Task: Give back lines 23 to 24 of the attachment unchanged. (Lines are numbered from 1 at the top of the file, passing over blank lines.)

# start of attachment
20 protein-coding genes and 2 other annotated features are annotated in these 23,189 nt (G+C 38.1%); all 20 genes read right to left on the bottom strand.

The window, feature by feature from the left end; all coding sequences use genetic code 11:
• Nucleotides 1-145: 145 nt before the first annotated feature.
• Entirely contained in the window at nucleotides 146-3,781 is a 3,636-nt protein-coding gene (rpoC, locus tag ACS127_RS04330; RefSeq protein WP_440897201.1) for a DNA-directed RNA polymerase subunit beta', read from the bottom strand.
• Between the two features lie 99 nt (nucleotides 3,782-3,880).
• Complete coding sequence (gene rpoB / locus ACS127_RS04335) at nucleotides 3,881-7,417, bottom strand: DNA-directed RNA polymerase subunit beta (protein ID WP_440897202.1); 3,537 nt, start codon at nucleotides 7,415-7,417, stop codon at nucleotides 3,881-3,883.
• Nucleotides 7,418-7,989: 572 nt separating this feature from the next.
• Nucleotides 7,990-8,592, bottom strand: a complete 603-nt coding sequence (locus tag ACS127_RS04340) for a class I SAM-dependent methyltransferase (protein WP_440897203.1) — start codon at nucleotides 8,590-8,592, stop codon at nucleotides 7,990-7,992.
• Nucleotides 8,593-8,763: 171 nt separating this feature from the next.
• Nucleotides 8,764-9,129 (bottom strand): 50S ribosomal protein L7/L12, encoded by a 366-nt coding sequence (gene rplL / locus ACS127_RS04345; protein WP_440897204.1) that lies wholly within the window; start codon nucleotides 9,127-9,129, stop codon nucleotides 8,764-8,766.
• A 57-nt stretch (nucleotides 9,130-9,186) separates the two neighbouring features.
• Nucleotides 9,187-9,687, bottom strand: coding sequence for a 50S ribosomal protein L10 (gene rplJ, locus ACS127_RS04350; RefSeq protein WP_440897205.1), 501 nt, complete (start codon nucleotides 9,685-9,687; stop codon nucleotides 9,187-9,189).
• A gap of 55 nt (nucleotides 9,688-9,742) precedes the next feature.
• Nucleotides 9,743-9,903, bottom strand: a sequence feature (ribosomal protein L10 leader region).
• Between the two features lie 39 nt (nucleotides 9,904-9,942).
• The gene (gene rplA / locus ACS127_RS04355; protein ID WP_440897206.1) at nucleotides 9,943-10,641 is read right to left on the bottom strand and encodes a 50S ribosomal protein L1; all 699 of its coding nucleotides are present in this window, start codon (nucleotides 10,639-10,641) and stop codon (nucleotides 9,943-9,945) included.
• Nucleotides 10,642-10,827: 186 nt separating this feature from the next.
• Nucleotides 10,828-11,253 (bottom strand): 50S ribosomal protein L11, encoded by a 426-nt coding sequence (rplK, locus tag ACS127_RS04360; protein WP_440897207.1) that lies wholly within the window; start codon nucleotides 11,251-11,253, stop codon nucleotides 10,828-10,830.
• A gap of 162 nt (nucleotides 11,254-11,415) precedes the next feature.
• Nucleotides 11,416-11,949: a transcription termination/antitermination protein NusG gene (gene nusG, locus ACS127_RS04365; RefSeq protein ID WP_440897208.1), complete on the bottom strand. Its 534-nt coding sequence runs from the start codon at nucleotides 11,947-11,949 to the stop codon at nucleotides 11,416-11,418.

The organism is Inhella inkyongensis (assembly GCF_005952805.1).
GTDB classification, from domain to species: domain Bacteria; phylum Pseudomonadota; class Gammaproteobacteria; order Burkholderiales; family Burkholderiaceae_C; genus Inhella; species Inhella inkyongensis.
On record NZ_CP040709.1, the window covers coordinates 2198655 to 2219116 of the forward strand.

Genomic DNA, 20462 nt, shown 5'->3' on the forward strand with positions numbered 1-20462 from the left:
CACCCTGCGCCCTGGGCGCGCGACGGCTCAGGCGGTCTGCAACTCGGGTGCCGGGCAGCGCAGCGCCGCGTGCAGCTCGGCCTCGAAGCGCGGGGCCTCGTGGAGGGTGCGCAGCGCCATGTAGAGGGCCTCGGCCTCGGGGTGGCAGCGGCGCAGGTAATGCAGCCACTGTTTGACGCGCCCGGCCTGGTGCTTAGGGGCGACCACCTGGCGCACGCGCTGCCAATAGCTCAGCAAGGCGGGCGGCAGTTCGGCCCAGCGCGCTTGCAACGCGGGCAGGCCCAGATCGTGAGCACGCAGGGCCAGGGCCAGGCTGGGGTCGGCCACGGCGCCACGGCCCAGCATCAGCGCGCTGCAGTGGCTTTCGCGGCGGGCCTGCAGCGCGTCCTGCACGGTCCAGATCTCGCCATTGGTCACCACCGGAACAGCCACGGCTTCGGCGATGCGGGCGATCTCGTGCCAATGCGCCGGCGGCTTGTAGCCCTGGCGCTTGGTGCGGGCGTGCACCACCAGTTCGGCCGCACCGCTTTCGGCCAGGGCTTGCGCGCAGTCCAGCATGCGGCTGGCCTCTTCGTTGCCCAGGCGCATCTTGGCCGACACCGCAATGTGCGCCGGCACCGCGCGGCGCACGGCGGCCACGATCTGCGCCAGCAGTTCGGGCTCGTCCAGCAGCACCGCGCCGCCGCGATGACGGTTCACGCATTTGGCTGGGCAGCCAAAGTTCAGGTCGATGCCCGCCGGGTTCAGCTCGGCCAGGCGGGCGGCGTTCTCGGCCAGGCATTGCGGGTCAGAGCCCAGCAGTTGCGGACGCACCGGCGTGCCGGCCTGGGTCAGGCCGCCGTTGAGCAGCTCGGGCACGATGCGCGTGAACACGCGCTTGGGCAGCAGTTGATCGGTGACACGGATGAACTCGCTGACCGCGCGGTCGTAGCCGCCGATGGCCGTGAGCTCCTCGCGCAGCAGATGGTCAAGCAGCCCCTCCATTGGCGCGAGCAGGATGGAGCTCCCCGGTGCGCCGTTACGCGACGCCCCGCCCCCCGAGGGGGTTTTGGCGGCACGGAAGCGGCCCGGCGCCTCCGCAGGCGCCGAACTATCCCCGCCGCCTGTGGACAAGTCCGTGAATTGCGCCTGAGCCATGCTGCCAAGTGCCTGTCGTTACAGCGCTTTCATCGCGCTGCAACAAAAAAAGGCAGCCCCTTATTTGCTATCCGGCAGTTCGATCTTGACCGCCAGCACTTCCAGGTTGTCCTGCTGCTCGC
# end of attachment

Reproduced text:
On record NZ_CP040709.1, the window covers coordinates 2198655 to 2219116 of the forward strand.

Genomic DNA, 20462 nt, shown 5'->3' on the forward strand with positions numbered 1-20462 from the left: